New credit/no-credit system helps take student focus off grades during crisis

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Catherine Chu, News Editor

In the midst of the global pandemic, classes have transitioned from letter grades to a credit/no-credit system. The key impact of this decision is that a students’ spring semester performance will not be calculated in their overall grade point average (GPA). At Gunn, a student’s performance is evaluated in three ways: Credit-Proficient and Credit-Developing, which indicate that a student understands the material or is developing an understanding of the material, and No-Credit, which is given when the student either did not demonstrate their understanding of the material at all or did not complete the assignment altogether. Since its implementation, there have been many concerns surrounding student motivation and work ethic. On top of that, there have also been many complaints from Palo Alto Unified School District (PAUSD) parents who criticize the lack of transparency in the execution of the system. Despite all these concerns, this system decreases the extraneous stress students receive from letter grades, which, given the severity of COVID-19, should be the first priority.

Across the wide spectrum of incentives for students to learn, a significant portion is driven by the letter grade. With the fundamental change in the grading system, disincentivization of hard work among students remains one of the primary concerns. One trait of the credit/no-credit system is that it does not differentiate between students that have a high level of understanding of the material and students that only obtain a surface-level understanding. With classes transitioning to credit/no-credit, many students may be less motivated to do their best, and more students will fall back to doing minimal work. As a result, the quality of education received will take a substantial hit. Beyond that, many courses are prerequisites to others; when students don’t understand the material very well this year, they will likely have more difficulties understanding more intricate and complex material the following year. In particular, the math lanes are designed to build off of one another, and the quality of understanding that a student will be motivated to obtain during this time will be significantly lower, making it difficult for them in the more advanced math classes in future years. Additionally, parents have raised concerns about the superintendent’s lack of transparency regarding the transition. As the transition to credit/no-credit was a unilateral decision that was never voted on by the school board, there were many criticisms centered around the process and decision, citing a lack of student and parent input on the real-world implications of the policy.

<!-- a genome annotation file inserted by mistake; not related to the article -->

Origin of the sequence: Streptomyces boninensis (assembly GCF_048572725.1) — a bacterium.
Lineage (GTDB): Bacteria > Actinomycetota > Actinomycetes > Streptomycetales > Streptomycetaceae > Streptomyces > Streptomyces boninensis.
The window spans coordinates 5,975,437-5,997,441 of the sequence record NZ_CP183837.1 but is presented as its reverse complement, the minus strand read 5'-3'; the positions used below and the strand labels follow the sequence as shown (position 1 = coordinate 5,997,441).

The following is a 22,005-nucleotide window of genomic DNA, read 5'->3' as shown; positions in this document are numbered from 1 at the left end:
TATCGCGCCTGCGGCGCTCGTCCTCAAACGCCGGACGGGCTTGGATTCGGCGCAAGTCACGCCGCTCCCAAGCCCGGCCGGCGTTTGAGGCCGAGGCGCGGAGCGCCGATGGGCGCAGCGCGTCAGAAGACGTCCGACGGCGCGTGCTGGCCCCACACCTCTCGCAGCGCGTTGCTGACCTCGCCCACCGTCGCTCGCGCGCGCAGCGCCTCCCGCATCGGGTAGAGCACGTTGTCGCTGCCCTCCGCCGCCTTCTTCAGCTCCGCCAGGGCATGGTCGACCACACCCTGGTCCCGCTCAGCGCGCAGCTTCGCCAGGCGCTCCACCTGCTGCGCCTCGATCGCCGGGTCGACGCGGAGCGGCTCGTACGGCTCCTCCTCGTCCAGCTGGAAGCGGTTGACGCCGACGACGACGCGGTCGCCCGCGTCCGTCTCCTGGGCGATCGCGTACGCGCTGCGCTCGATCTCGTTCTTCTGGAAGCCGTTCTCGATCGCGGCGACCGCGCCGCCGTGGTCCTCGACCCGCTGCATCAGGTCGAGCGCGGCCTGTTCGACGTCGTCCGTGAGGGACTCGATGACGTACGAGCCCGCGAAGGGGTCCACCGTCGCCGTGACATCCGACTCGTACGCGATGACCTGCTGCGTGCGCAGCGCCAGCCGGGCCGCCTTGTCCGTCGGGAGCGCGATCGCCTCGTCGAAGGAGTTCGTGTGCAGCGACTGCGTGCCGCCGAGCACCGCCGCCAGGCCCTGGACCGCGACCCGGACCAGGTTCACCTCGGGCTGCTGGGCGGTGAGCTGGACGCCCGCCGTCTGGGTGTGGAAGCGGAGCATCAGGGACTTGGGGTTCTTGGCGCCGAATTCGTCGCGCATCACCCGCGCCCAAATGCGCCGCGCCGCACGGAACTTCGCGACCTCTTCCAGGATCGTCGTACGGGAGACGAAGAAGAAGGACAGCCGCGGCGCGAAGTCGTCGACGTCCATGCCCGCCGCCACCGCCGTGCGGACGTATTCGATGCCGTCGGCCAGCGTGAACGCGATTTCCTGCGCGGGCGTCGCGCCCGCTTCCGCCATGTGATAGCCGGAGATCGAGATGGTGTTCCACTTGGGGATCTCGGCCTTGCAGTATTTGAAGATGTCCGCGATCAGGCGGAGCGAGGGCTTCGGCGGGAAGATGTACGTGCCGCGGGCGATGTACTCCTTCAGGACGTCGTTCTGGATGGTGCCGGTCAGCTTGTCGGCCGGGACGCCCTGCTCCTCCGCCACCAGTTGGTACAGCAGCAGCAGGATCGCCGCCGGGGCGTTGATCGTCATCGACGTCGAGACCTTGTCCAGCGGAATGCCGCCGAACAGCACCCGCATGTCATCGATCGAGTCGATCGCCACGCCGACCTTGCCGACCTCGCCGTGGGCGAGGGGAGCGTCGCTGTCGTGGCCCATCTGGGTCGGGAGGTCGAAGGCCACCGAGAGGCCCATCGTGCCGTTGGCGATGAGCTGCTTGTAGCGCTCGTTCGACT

While all these concerns are well-warranted, one must also recognize the extraordinary character of the current situation. While online learning and credit/no-credit are not perfect, students are also less strained and less worried about taking tests and understanding complex material virtually, given that direct instruction from teachers is much harder now. Teachers are doing their best for their students during this time, but it’s important to acknowledge that learning will just not be the same. Transitioning to credit/no-credit will alleviate parts of the stress many students get while studying immensely for difficult courses during a normal school year. Furthermore, many Gunn students will still be working hard to study for the modified Advanced Placement (AP) tests, ensuring that they still learn from home. Beyond that, the credit/no-credit system has been implemented throughout the country, which demonstrates that the vast majority of schools have already seen past the potential flaws of the system. While the transition could have been smoother, Gunn has already handled this situation well by prioritizing the mental health of its students, allowing them to focus on their family, friends and other pressing issues rather than achieving a high letter grade.

In the end, there are still many students that will continue to work hard despite only being able to receive a “credit-proficient mark,” and, with AP tests still happening virtually, there are additional incentives to study and prepare for the following years. Overall, while there are many deficits associated with the credit/no-credit system such as the disincentivization of hard work and the lower quality of education students will receive, the extremity of the situation that we are experiencing makes it so that the transition will likely decrease stress for students and staff during this difficult time.